sample, and is the standard deviation of the population.

F Distribution

The f statistic, also known as an f value, is a random variable that has an F distribution. (We

discuss the F distribution in the next section.)

Here are the steps required to compute an f statistic:

Select a random sample of size n1 from a normal population, having a standard deviation

equal to 1.

standard deviation equal to 2.

f = [ s12/12 ] / [ s22/22 ]

f = [ s12 * 22 ] / [ s22 * 12 ]

f = [ 21 / v1 ] / [ 22 / v2 ]

f = [ 21 * v2 ] / [ 22 * v1 ]

where 1 is the standard deviation of population 1, s1 is the standard deviation of the sample

drawn from population 1, 2 is the standard deviation of population 2, s2 is the standard deviation

of the sample drawn from population 2, 21 is the chi-square statistic for the sample drawn from

population 1, v1 is the degrees of freedom for 21, 22 is the chi-square statistic for the sample

drawn from population 2, and v2 is the degrees of freedom for 22 . Note that degrees of

freedom v1 = n1 - 1, and degrees of freedom v2 = n2 - 1 .

The F Distribution

The distribution of all possible values of the f statistic is called an F distribution, with v1 = n1 - 1

and v2 = n2 - 1 degrees of freedom.

The curve of the F distribution depends on the degrees of freedom, v1 and v2. When describing an

F distribution, the number of degrees of freedom associated with the standard deviation in the

numerator of the f statistic is always stated first. Thus, f(5, 9) would refer to an F distribution

with v1 = 5 and v2 = 9 degrees of freedom; whereas f(9, 5) would refer to an F distribution with v1

= 9 and v2 = 5 degrees of freedom. Note that the curve represented by f(5, 9) would differ from

the curve represented by f(9, 5).

The F distribution has the following properties:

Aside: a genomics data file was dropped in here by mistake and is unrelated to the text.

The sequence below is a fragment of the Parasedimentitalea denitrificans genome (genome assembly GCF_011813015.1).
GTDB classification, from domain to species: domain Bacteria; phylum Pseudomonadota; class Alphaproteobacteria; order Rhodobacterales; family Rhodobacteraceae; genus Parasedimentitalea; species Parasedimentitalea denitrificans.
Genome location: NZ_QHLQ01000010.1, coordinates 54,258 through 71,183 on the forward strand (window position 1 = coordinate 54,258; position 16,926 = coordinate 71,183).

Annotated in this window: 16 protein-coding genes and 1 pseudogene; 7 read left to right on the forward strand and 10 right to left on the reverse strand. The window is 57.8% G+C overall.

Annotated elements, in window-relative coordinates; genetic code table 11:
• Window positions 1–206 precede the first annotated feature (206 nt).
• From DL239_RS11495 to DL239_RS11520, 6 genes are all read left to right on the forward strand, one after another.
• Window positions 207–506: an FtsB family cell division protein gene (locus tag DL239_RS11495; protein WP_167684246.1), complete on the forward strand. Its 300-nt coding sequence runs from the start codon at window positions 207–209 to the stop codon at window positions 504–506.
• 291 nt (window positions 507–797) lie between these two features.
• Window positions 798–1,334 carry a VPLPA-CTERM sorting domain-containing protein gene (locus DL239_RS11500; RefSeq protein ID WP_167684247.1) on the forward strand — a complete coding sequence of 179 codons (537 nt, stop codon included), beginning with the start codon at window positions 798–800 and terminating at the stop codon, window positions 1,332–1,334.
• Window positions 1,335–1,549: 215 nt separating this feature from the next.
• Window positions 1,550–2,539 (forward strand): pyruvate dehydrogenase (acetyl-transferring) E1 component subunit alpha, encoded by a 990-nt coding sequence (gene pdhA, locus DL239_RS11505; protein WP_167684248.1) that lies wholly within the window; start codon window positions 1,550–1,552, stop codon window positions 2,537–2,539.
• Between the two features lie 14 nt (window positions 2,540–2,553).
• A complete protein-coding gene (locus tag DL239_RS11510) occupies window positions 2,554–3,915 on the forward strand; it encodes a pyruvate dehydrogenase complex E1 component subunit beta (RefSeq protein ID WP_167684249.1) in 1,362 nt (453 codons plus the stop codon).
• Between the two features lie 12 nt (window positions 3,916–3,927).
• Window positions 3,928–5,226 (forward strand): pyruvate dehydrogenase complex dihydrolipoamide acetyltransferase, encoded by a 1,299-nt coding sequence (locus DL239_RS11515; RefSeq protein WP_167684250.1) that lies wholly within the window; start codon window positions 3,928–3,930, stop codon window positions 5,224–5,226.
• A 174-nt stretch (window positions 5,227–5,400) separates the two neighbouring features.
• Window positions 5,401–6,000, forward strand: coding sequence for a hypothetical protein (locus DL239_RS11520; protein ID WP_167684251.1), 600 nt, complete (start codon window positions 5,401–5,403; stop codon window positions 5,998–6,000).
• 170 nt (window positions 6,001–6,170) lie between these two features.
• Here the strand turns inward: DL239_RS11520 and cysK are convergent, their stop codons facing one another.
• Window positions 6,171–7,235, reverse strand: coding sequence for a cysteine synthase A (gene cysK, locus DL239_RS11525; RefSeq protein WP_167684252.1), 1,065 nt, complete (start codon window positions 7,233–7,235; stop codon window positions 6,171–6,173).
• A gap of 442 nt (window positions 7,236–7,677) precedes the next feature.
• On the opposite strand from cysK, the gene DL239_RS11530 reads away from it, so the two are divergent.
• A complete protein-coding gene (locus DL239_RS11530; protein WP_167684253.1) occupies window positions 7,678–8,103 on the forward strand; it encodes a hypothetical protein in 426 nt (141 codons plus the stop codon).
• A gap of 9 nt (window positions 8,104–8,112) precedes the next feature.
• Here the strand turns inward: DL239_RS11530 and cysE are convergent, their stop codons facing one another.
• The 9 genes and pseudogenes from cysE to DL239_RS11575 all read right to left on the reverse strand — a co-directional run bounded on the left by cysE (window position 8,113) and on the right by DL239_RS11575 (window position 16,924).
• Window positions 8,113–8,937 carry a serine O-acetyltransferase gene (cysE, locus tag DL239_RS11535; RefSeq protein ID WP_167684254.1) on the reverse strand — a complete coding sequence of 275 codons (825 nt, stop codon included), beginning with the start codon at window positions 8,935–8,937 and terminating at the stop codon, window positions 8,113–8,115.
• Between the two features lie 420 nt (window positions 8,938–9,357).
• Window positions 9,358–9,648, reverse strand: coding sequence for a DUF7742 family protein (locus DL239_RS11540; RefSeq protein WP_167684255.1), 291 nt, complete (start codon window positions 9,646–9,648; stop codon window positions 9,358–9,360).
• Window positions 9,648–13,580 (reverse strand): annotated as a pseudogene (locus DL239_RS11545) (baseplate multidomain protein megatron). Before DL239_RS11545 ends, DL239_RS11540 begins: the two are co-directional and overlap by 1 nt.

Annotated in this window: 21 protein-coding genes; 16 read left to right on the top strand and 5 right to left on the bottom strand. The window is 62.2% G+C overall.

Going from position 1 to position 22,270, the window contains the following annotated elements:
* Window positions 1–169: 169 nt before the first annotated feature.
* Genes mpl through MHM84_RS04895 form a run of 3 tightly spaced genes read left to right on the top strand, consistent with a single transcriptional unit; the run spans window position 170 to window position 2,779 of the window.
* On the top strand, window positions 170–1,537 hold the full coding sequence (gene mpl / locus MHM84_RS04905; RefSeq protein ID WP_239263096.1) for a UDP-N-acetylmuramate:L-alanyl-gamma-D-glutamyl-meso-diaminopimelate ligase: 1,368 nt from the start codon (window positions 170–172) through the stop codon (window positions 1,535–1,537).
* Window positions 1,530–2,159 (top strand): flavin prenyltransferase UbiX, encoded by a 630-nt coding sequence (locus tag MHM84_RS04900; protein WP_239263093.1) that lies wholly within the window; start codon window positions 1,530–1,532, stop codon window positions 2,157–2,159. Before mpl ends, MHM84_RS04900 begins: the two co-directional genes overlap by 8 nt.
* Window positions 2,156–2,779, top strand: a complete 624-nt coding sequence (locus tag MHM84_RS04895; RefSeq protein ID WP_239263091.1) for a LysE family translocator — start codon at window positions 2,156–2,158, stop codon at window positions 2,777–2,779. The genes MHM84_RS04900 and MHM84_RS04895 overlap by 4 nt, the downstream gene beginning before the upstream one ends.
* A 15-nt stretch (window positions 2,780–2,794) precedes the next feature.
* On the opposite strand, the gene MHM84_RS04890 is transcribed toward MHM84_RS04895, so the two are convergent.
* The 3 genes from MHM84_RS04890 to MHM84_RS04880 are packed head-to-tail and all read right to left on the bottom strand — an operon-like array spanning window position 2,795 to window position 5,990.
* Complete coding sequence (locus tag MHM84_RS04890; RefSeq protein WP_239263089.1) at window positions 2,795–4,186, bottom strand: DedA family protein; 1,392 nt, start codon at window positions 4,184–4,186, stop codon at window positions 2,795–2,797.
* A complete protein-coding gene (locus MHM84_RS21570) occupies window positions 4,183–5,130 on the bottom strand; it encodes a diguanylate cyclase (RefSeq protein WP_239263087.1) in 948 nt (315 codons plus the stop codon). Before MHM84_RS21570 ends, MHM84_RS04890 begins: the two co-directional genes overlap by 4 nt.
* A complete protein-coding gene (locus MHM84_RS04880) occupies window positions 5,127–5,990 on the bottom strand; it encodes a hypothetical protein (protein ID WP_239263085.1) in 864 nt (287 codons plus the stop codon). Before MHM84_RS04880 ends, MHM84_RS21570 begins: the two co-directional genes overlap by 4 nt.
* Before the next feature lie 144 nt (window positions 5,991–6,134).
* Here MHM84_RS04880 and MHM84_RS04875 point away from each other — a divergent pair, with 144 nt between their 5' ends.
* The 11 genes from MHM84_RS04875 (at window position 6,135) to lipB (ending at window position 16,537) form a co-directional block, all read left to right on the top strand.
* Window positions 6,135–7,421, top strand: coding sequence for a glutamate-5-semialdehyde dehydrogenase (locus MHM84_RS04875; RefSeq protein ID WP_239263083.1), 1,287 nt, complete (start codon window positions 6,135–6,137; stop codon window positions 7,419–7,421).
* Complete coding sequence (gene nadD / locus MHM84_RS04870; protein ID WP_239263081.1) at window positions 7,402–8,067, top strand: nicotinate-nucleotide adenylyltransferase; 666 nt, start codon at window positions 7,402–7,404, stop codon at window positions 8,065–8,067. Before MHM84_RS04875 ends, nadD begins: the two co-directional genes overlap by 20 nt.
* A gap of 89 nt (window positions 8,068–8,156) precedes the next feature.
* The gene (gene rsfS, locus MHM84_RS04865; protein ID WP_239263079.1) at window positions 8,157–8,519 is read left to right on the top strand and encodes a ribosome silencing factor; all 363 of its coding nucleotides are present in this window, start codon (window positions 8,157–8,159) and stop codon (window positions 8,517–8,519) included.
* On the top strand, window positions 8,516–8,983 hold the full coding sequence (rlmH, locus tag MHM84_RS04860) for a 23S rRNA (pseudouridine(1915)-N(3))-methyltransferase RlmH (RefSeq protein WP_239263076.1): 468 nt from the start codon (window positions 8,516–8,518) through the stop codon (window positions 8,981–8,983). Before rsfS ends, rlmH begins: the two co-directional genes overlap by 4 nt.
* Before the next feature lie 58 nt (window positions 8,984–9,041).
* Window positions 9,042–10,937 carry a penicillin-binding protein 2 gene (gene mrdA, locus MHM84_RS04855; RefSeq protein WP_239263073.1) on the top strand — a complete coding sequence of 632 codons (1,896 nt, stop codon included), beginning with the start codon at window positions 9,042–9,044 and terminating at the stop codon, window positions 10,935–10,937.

Every f statistic can be associated with a unique cumulative probability. This cumulative

probability represents the likelihood that the f statistic is less than or equal to a specified value.

Statisticians use f to represent the value of an f statistic having a cumulative probability of (1 ). For example, suppose we were interested in the f statistic having a cumulative probability of

0.95. We would refer to that f statistic as f0.05, since (1 - 0.95) = 0.05.

Of course, to find the value of f, we would need to know the degrees of freedom, v1 and v2.

Notationally, the degrees of freedom appear in parentheses as follows: f(v1,v2). Thus, f0.05(5, 7)

refers to value of the f statistic having a cumulative probability of 0.95, v1 = 5 degrees of

freedom, and v2 = 7 degrees of freedom.

The easiest way to find the value of a particular f statistic is to use the F Distribution Calculator,

a free tool provided by Stat Trek. For example, the value of f0.05(5, 7) is 3.97. The use of the F

Distribution Calculator is illustrated in the examples below.

Example 1

Suppose you randomly select 7 women from a population of women, and 12 men from a population

of men. The table below shows the standard deviation in each sample and in each population.

Population

Women

30

35

Men

50

45

Solution A: The f statistic can be computed from the population and sample standard deviations,

using the following equation:

f = [ s12/12 ] / [ s22/22 ]

where 1 is the standard deviation of population 1, s1 is the standard deviation of the sample

drawn from population 1, 2 is the standard deviation of population 2, and s1 is the standard

deviation of the sample drawn from population 2.